On June 30, 2018, Lisa Ellis signed into her personal Facebook account and commented on a news story about a councilman who had been arrested for driving a car through a crowd of demonstrators protesting the untimely death of Antwon Rose, Jr., who was shot and killed by an East Pittsburgh Police Officer. Ellis commented “Total BS. He should have taken a bus to plow thru [sic].” The comment was on a public news story and because her personal Facebook account privacy settings were set to “public,” her comment could be seen by anyone. Her Facebook account also identified her as “VP at Bank of New York Mellon.”
The response to Ellis’ comment was swift, and BNY Mellon was quickly inundated by posts on its own Facebook page and calls to its ethics hotlines, asking if Ellis’ comment was consistent with BNY Mellon’s values.
BNY Mellon’s Social Media Policy warned employees to “[b]e professional and responsible when posting on external social media; you are responsible for what you post,” and “[b]e respectful and remain aware of BNY Mellon policies prohibiting unlawful harassment and discrimination and be sure your postings are in compliance with these policies.” The Social Media Policy also tells employees that their “use of external social media must also comply with BNY Mellon’s Code of Conduct” and warns that:
Your use of external social media that harms or impairs BNY Mellon’s financial or professional reputation or is damaging to BNY Mellon in any other respect may result in consequences affecting your employment status. You may be subject to disciplinary action, up to and including termination of employment if you violate this Policy.
In its Code of Conduct, BNY Mellon set forth its “Key Principles,” which included “Respecting Others” and “Supporting our Communities.” “Part and parcel” with the “Respecting Others” principle is the requirement that employees “contribute to maintaining a workplace free from aggression. Threats, intimidating behavior[,] or any acts of violence will not be tolerated.” The “Supporting Our Communities” section of the code states, in part, the following pertinent information:
We take an active part in our communities around the world, both as individuals and as a company. Our long-term success is linked to the strength of the global economy and the strength of our industry. We are honest, fair[,] and transparent in every way that we interact with our communities and the public at large.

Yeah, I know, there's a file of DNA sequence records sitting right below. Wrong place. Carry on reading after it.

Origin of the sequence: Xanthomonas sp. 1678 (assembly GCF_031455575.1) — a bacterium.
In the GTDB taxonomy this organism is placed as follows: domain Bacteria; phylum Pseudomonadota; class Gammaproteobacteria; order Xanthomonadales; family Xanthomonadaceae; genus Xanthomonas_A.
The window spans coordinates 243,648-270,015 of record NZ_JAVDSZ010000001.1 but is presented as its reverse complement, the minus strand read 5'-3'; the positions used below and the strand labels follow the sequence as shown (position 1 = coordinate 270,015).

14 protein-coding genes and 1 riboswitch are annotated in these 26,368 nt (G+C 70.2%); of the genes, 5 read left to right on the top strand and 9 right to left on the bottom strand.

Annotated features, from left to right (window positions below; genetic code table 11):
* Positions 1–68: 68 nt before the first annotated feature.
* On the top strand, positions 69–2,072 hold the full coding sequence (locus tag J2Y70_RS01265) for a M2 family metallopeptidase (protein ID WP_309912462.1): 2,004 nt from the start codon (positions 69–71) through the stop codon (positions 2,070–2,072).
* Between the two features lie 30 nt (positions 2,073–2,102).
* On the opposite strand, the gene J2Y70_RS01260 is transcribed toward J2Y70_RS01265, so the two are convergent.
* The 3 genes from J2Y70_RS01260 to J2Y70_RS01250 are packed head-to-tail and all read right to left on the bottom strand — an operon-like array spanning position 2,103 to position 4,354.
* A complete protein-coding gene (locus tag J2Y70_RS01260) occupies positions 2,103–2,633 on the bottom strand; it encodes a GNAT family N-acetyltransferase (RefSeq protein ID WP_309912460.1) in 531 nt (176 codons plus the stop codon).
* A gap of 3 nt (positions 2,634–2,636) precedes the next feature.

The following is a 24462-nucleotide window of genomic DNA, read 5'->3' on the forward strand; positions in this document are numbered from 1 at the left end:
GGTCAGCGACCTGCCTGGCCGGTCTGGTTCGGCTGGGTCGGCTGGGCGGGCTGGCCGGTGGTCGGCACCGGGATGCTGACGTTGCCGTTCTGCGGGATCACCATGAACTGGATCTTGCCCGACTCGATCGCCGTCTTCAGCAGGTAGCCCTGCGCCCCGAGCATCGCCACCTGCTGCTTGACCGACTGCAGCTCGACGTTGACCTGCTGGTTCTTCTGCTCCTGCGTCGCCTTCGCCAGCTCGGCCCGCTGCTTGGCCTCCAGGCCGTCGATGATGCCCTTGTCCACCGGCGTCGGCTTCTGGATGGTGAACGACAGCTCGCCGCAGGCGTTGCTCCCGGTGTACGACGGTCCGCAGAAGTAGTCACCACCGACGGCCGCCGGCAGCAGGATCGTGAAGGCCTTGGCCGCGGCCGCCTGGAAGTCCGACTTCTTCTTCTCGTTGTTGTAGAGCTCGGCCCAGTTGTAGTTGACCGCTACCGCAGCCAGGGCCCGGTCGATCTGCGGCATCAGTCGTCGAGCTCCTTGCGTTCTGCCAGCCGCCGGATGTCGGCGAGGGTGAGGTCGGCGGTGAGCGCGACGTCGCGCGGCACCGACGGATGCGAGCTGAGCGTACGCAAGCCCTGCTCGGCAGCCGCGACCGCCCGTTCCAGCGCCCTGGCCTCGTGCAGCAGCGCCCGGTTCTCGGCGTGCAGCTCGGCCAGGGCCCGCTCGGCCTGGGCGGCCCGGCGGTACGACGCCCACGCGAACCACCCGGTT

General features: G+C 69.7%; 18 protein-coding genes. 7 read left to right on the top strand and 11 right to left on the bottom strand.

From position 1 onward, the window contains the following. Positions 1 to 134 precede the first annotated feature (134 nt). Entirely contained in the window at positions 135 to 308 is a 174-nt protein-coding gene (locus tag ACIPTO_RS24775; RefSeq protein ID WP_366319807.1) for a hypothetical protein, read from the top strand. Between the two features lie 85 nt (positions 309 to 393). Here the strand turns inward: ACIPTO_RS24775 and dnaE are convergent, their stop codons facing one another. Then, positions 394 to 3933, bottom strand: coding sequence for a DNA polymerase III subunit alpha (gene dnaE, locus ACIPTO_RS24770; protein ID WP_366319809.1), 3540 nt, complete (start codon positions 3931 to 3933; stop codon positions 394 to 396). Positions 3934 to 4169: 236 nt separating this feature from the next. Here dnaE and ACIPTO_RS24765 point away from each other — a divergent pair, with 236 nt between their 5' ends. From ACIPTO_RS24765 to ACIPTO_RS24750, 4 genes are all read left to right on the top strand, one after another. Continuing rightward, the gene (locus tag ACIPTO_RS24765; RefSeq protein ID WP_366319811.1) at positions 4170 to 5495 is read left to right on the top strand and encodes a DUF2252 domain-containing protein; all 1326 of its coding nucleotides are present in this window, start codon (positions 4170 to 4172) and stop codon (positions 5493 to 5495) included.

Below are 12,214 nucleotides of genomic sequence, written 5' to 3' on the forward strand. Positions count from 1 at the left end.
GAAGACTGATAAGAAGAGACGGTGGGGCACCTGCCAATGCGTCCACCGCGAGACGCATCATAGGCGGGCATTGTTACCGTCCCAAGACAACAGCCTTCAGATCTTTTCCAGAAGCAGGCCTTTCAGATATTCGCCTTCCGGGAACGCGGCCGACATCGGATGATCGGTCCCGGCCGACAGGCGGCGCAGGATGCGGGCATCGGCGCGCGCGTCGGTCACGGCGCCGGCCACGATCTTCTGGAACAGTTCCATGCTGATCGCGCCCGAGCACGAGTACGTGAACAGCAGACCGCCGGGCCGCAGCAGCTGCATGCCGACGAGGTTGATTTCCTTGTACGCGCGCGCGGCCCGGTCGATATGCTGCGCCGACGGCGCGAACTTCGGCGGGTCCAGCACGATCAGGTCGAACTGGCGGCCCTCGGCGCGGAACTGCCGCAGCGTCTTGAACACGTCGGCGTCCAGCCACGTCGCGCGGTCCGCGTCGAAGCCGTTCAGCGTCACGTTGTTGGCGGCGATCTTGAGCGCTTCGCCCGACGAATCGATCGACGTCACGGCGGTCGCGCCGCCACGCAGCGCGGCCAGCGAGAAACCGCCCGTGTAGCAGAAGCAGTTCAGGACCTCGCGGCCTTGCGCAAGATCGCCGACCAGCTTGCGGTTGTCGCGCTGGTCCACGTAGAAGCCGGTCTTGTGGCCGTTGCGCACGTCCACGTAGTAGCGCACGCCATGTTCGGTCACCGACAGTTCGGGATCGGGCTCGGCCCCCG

After receiving complaints about Ellis’ post, BNY Mellon investigated and decided to terminate Ellis’ employment for violating both its Code of Conduct and Social Media Policy.
Ellis, who is white, then filed suit claiming her termination was discriminatory based on race, violating Title VII and 42 U.S.C. §1981. While admitting that no one involved in her termination made any statement relating to her race, Ellis claimed that other employees who were not white had made controversial posts on social media and were not terminated, which showed that her termination was discriminatory.
The U.S. District Court in Pittsburgh disagreed with Ellis and granted summary judgment to BNY Mellon, dismissing all of Ellis’ claims. The Court found that Ellis had provided “no evidence of discrimination.”
Ellis then appealed that decision to the Third Circuit Court of Appeals, claiming that she had offered evidence of discrimination, through non-white “comparators” who she claimed shared controversial social media posts but were not terminated. On March 3, 2021, the Third Circuit disagreed and affirmed the lower court’s opinion.
The Third Circuit found that Ellis’ post did not compare with the non-white comparators, one of which expressed frustration with a white co-worker but did not threaten the co-worker with violence, the other of which opined that men who hurt women should commit suicide. While the other posts may have been “inappropriate or ill-advised,” neither post “encouraged mass violence against protestors, as Ellis’ did,” according to the court.
The Third Circuit also agreed with the District Court that the individuals who Ellis wanted to use as “comparators” were not similarly situated—they worked in different positions, different departments, and reported to different supervisors.
Comment: Employee postings on social media have long been a thorny issue for employers. The Ellis case shows the importance of having clear social media policies that include harm to the employer’s reputation as a basis for consequences to the employee, and a code of conduct that articulates expectations. Additionally, it is essential that employers conduct prompt, thorough, and professional investigations when issues arrive. If you have questions about this or other employment issues, we are here to help. Please contact Julie Kinkopf at firstname.lastname@example.org or 215-972-7914.